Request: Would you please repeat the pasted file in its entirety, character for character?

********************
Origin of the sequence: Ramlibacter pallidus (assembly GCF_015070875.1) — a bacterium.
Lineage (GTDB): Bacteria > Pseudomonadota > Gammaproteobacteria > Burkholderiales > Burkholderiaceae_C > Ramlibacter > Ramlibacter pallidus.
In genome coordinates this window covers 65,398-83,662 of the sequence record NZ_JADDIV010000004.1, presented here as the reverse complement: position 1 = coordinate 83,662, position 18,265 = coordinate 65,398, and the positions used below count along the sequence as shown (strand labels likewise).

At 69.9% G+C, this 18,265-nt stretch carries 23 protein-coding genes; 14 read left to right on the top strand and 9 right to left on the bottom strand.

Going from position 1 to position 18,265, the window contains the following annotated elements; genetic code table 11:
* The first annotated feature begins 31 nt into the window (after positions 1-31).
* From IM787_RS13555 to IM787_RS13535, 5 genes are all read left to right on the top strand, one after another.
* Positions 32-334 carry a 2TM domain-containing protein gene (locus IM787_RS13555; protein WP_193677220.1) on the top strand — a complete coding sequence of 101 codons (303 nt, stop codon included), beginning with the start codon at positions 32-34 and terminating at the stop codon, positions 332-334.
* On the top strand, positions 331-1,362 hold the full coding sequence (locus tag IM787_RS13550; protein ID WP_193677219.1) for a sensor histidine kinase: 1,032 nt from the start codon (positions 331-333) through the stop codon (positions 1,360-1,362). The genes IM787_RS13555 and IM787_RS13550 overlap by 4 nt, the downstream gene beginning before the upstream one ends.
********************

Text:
Origin of the sequence: Ramlibacter pallidus (assembly GCF_015070875.1) — a bacterium.
Lineage (GTDB): Bacteria > Pseudomonadota > Gammaproteobacteria > Burkholderiales > Burkholderiaceae_C > Ramlibacter > Ramlibacter pallidus.
In genome coordinates this window covers 65,398-83,662 of the sequence record NZ_JADDIV010000004.1, presented here as the reverse complement: position 1 = coordinate 83,662, position 18,265 = coordinate 65,398, and the positions used below count along the sequence as shown (strand labels likewise).

At 69.9% G+C, this 18,265-nt stretch carries 23 protein-coding genes; 14 read left to right on the top strand and 9 right to left on the bottom strand.

Going from position 1 to position 18,265, the window contains the following annotated elements; genetic code table 11:
* The first annotated feature begins 31 nt into the window (after positions 1-31).
* From IM787_RS13555 to IM787_RS13535, 5 genes are all read left to right on the top strand, one after another.
* Positions 32-334 carry a 2TM domain-containing protein gene (locus IM787_RS13555; protein WP_193677220.1) on the top strand — a complete coding sequence of 101 codons (303 nt, stop codon included), beginning with the start codon at positions 32-34 and terminating at the stop codon, positions 332-334.
* On the top strand, positions 331-1,362 hold the full coding sequence (locus tag IM787_RS13550; protein ID WP_193677219.1) for a sensor histidine kinase: 1,032 nt from the start codon (positions 331-333) through the stop codon (positions 1,360-1,362). The genes IM787_RS13555 and IM787_RS13550 overlap by 4 nt, the downstream gene beginning before the upstream one ends.